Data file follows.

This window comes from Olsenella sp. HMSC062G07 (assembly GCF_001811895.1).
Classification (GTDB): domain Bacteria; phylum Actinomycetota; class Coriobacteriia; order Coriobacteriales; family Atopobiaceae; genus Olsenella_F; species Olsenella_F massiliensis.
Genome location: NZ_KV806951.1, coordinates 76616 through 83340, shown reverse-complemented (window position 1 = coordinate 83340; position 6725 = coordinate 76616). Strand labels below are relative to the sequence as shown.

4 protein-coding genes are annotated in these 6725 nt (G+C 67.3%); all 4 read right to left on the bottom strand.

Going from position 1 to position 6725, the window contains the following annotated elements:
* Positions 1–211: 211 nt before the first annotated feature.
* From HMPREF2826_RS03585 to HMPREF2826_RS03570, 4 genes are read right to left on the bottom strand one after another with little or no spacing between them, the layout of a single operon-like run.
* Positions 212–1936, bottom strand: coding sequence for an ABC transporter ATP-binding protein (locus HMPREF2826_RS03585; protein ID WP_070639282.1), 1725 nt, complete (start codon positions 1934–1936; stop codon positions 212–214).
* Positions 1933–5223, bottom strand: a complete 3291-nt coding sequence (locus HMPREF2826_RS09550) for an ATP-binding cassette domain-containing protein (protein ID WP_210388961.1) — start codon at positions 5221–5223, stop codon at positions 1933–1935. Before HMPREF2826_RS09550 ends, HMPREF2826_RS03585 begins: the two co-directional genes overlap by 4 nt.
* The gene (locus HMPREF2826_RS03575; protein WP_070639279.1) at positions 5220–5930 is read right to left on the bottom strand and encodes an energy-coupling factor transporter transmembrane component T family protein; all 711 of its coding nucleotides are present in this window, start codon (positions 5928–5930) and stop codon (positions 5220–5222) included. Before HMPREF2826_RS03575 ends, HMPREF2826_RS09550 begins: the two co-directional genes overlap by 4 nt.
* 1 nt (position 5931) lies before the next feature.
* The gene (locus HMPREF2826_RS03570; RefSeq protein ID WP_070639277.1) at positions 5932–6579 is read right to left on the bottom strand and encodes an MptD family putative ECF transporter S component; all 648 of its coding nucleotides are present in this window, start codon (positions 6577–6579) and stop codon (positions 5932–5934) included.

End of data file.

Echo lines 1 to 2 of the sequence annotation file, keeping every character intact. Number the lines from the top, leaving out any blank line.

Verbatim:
This window comes from Olsenella sp. HMSC062G07 (assembly GCF_001811895.1).
Classification (GTDB): domain Bacteria; phylum Actinomycetota; class Coriobacteriia; order Coriobacteriales; family Atopobiaceae; genus Olsenella_F; species Olsenella_F massiliensis.